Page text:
Home > Education > Anger over Esh Winning school closure plans

Anger over Esh Winning school closure plans

PARENTS and governors of one of the region’s greenest schools have vowed to fight council closure plans.

Friends of Esh Winning Primary School reacted with fury today after Durham County Council voted to relocate the school to a new site on the village green, at a cost of £7.3m.

They say leaving the current site, among woodland and wildlife, would jeopardise the school’s hard-earned green credentials.

The school’s garden won a prize at the Hampton Court Palace Flower Show and its green-fingered approach has attracted praise from several Government ministers.

Councillor John Wilkinson (Deerness Valley) said if the move went ahead “all the hard work done by Esh Winning Primary School would be thrown away”.

Later, he warned: “If this cabinet backs this recommendation, I will fight you all the way.”

Afterwards, parent governor Deborah Watson, who has three children at the school, said: “I can’t believe what they’ve done. They’re just not listening to what people want.”

Earlier, Mrs Watson, Coun Wilkinson, headteacher Diane Kime and special needs teacher Julie Corrigan had pleaded for the school to be rebuilt on its current site, on The Wynds.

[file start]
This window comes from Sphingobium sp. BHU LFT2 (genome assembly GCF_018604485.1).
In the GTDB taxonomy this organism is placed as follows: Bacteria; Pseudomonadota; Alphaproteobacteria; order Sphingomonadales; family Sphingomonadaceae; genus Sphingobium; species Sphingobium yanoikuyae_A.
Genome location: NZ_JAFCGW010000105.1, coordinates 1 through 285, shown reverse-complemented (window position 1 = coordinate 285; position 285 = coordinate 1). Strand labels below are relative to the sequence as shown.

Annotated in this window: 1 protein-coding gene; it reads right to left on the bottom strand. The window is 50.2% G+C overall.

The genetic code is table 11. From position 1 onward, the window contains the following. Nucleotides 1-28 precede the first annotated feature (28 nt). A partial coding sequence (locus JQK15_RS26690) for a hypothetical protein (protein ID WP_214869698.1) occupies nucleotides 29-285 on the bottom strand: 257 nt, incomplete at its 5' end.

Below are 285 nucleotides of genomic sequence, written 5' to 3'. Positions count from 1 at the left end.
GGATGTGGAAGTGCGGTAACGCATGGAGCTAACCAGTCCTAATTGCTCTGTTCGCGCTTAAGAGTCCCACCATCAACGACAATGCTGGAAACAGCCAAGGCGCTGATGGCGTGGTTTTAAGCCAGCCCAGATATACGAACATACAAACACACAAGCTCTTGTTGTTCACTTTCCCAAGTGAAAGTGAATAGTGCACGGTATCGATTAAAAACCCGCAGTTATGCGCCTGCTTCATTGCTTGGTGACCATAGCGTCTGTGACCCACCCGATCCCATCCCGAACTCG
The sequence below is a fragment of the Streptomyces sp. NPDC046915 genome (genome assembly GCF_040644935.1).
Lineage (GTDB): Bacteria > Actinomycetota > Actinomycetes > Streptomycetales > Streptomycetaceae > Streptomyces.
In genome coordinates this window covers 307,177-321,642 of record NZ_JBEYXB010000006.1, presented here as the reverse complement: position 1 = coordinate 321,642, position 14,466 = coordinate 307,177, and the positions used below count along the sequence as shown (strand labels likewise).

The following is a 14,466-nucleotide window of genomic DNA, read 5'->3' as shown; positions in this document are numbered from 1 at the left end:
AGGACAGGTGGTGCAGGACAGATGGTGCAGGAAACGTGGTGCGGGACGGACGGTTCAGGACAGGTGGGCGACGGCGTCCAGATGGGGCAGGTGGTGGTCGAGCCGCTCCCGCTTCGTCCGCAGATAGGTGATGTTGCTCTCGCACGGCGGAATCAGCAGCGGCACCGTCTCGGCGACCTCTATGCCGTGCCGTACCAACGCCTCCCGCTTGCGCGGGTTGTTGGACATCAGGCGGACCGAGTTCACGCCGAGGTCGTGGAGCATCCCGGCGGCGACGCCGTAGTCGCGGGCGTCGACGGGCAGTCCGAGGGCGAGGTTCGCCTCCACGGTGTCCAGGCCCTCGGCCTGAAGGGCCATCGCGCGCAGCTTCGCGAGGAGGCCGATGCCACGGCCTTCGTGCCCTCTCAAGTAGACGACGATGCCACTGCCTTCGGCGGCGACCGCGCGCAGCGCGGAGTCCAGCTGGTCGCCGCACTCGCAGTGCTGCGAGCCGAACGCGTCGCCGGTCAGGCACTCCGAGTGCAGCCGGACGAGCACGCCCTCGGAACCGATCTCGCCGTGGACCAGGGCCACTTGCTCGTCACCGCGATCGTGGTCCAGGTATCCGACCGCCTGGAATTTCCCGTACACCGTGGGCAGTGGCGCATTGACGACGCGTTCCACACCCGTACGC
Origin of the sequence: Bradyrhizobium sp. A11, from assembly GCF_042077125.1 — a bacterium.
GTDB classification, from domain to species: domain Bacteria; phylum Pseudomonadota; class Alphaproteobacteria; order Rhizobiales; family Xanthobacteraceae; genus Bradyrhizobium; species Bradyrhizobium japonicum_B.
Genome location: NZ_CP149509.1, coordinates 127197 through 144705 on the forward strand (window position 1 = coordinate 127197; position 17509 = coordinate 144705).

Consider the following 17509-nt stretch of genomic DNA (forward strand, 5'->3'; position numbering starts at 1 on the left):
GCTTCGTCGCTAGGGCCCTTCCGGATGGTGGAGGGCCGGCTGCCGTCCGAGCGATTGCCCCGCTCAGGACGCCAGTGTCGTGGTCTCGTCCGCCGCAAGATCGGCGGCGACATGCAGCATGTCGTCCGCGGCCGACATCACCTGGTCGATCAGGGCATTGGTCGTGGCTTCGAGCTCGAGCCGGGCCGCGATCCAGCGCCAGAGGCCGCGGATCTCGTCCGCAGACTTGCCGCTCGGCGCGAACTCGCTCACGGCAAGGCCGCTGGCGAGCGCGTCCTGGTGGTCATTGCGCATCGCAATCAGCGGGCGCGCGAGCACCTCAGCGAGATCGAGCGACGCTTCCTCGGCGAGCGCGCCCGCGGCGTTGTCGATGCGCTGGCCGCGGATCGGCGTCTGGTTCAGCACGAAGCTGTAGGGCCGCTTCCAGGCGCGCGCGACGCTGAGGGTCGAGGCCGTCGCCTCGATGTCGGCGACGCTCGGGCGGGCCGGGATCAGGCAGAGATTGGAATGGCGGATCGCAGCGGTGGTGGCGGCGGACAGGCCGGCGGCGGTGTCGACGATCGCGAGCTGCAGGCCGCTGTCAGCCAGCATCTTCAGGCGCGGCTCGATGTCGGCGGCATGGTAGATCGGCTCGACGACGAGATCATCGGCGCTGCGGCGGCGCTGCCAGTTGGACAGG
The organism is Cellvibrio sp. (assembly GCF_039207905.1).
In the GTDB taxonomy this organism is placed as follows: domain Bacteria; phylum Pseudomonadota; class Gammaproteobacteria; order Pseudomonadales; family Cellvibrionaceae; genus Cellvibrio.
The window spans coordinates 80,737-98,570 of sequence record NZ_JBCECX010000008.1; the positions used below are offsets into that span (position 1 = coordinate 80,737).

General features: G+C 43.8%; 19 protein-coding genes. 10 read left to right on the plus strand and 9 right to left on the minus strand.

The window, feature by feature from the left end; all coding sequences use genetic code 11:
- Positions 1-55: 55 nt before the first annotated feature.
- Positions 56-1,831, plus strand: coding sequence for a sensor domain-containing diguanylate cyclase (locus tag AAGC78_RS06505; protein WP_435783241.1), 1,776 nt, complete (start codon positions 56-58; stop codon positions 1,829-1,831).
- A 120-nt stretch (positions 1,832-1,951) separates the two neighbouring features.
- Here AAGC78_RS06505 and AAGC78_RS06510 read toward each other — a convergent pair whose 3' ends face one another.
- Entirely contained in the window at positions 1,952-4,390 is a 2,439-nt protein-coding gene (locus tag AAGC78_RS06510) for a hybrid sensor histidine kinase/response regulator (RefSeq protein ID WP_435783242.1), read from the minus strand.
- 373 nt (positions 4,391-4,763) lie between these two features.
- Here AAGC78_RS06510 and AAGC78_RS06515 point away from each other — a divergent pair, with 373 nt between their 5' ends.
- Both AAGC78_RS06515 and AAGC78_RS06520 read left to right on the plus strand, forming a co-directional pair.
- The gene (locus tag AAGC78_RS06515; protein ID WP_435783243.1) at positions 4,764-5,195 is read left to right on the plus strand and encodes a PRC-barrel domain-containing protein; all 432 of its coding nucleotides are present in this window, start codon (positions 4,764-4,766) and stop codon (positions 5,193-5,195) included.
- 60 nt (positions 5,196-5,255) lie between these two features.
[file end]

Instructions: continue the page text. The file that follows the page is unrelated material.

Mrs Watson said this was the “only possible site”, warning the village centre would not cope with the extra traffic.

Mrs Kime said the current site was “perfectly situated” to support extra-curricular green activities and her preference was for it to remain there.

But councillors Jean Chaplow (Deerness Valley) and Joe Armstrong (Esh) backed the village centre site.

Coun Armstrong said: “It makes the school the centre of the community.”

Esh Winning Primary School is the only school in the village, Hamsteels Primary School having been closed last summer despite parents’ efforts to keep it open.

Today’s meeting heard the village centre site would make it easier for children from the Hamsteels estate to walk to school.

The rebuild plan would incorporate a library and the relocated Esh Winning Eco-Learning (EWE) Centre.

A total of 169 of 230 people who took part in a public consultation wanted the school rebuilt, with the majority favouring keeping the current site.

The project will have to go through the planning process before it is agreed.

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